If we didn’t come away from the table liking Mr. Trump, there’s no question that we came away with a lot of respect for him. He was a tough, shrewd, no-nonsense executive who knew how to get things done, and done quickly. He was also an adversary whom no one would want to mess with.

Isn’t that what really matters in a president?

I don’t know when his detractors decided that Donald Trump is the only candidate for president who never went to finishing school.

Some of our most effective presidents were, to put it mildly, rather rough-hewn. Some were shameless womanizers. Some bullied subordinates. Some of them used salty language. Some of them had thin skins and hair-trigger tempers.

Harry Truman, for example, was notorious not only for profanity, but for threatening to black the eyes of a music critic who found fault with his daughter’s singing. Lyndon Johnson and Abraham Lincoln were country boys who sometimes indulged in barnyard humor. Grover Cleveland avoided military service during the Civil War. Andrew Jackson once killed a man in a duel. Who cares about any of that today?

What we need in the White House—and need desperately—is someone who can cut through the Washington gridlock and get things done. Based on my own head-to-head experience with him, I know that Donald Trump has what it takes to do that—and more. He’s a tough man who can fill the toughest job in the world.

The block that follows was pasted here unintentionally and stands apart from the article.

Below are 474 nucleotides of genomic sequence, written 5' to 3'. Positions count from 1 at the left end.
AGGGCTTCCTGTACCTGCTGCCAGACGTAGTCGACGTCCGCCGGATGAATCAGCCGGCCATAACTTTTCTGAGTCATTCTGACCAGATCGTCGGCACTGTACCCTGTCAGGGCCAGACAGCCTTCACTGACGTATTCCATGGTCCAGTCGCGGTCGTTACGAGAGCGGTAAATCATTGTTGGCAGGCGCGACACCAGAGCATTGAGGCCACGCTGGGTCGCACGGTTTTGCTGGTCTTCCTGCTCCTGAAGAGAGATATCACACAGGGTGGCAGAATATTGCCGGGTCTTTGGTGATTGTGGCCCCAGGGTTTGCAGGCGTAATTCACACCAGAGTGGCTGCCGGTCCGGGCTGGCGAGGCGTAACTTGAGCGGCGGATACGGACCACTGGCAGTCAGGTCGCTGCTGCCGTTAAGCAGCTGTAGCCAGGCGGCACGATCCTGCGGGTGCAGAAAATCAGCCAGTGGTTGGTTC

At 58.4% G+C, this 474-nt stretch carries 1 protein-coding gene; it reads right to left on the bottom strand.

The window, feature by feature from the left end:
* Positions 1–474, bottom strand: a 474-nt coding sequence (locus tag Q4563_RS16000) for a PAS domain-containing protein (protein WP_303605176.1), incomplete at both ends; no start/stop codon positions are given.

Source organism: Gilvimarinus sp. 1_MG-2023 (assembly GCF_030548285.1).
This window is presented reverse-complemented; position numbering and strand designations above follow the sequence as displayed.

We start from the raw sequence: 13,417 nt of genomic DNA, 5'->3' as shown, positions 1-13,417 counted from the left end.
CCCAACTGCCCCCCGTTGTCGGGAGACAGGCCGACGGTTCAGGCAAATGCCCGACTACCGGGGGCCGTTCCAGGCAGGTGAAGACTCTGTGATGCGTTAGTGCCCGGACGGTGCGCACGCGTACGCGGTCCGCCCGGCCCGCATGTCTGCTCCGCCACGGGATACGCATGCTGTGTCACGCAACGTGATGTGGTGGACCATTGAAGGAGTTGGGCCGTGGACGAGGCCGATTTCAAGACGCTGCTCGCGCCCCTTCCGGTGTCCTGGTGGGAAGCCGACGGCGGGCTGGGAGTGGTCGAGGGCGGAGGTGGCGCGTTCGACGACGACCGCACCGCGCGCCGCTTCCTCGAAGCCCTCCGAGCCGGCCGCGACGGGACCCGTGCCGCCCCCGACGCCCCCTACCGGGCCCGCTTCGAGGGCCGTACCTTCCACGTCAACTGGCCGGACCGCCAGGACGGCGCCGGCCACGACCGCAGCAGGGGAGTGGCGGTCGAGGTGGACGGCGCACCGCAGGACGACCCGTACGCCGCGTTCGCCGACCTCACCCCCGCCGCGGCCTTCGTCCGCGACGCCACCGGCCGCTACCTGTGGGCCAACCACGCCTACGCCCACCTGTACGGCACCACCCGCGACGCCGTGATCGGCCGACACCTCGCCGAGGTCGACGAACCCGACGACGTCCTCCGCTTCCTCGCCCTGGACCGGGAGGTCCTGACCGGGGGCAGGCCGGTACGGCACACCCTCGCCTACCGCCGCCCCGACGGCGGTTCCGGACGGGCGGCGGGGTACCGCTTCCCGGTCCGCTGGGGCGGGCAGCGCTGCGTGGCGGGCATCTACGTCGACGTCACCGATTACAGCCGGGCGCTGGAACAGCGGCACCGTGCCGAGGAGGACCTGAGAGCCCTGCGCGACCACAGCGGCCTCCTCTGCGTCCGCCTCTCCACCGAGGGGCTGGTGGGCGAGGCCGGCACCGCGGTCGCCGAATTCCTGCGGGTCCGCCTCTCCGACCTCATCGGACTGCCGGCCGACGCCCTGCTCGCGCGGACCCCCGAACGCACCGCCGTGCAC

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28 Comments on The Day a Naval Attack Commander/Investment Banker Took On Donald Trump

  1. What I said.

    Yeah, that’s the ticket.

    I think it’s great that Trump is taking initiative where other blithering politicos are just standing around with their thumbs up their asses.

  2. ol’ Trump looked right at home with el Presedente. I was concerned about him travelling there, but he landed in an unmarked charter. if el chapo was around, he wasnt gonna get a shot off at President Trump.

  3. When Trump was renovating 40 Wall Street, NYC in 1995/6? The conditions were pretty brutal until Trump had proper bathrooms installed for the tradesmen. Also, he was riding up the escalator at Trump Tower, I forget the date, on a walk through with a bunch of contractors, when a bunch of us were having a coffee break. He looked down at us and shouted something like “you guy are freekin’ killing me.” Then he gave us two thumbs up, a wave, and laughed.
    We all sheered. Trump is a man. An American man. And fuck you #no trumpers, fuck y’all. I include Levin, Goldberg, National Review, Beck, Kristal, Wills and all the rest of you uber intellectuals, who feel that blue collars don’t have brains.

  4. ………just gave up trying to keep track of who said what…….

    except moetom……i know what moetom said….so –

    what moetom said……

    man, that was kinda difficult, actually…..glad that’s over with!!!